Businesses using Twitter to learn about their customers have to fish for useful information in a swamp of daily posts.
To glean something useful from this torrent of data, it helps to add context to tweets such as: what is the age and sex of the person tweeting, where do they live, and are they giving your product a kicking or singing its praises?
IBM has partnered with Twitter to add this context to tweets and allow companies to cross reference that data with sales, inventory, and other business information, as well as third party reports such as weather forecasts.
Once this added information has been sprinkled onto tweets, IBM believes firms can start mining users' timelines for insights that boost the bottom line, answering questions such as, 'Why did we see a spike in sales in this period and how do we repeat it?' or 'How are we letting customers down?'
IBM will also work with firms to build analytics dashboards and visualisations that bring together these enriched tweets and business data, and make them available via IBM's Watson analytics platform. These tools will be aimed at letting business professionals with limited technical skills answer questions about how the company is performing.
"We take raw unstructured data and put it into a form that people can make decisions around very easily," said Alistair Rennie, GM of IBM's analytics business.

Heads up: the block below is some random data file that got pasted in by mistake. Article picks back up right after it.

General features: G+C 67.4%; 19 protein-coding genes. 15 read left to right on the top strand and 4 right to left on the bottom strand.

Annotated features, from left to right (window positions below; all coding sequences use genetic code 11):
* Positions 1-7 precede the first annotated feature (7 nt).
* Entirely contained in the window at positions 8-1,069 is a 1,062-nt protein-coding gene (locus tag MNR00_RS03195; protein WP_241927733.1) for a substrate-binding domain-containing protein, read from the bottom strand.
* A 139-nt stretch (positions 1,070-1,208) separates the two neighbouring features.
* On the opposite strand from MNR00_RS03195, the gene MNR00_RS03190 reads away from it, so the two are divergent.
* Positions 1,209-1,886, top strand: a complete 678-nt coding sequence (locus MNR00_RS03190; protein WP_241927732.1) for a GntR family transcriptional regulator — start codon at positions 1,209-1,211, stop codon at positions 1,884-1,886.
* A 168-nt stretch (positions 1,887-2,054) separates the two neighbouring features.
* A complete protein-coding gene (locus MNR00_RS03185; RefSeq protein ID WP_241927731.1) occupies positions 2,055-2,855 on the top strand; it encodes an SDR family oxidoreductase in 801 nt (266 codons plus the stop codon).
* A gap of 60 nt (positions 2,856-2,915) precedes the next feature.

"I might say 'I want to find out what's trending in my industry and how does it differ by gender and location?'.
"You can get that information very easily and then use predictive analytics to correlate where you have stores, what kind of inventory you've got, and what would be the best steps to take to increase sales in each region. You have empirical evidence about what your next best step would be."
The services provide access to tweets going back to 2009. With about 500 million updates every day, that's a lot of posts. However, users can restrict data. For example, a restaurant could limit itself to seeing tweets with the word 'pizza' or 'bagel', from within a certain range of dates.
More than 100 firms have been trialling the services and IBM singled out a couple of examples of how it benefited businesses.
A telecoms operator was able to better identify when customers were likely to switch to rival providers after it discovered those who complained about service interruptions brought on by bad weather were more likely to switch. IBM says this insight increased the accuracy with which they could predict customer churn by five percent.
Retailers also identified a link between customer dissatisfaction and staff turnover, as loyal customers valued the relationship they had with staff and felt disappointed when they left.
Much of the data added by IBM is approximated based on analysing the tweets themselves and other sources of information - for example the user's Twitter profile alongside the content, pattern and timing of their tweets to decide on their location. To help with this process, IBM is using its System U software, which Rennie says can look at a spectrum of tweets and calculate a demographic profile with "pretty good precision".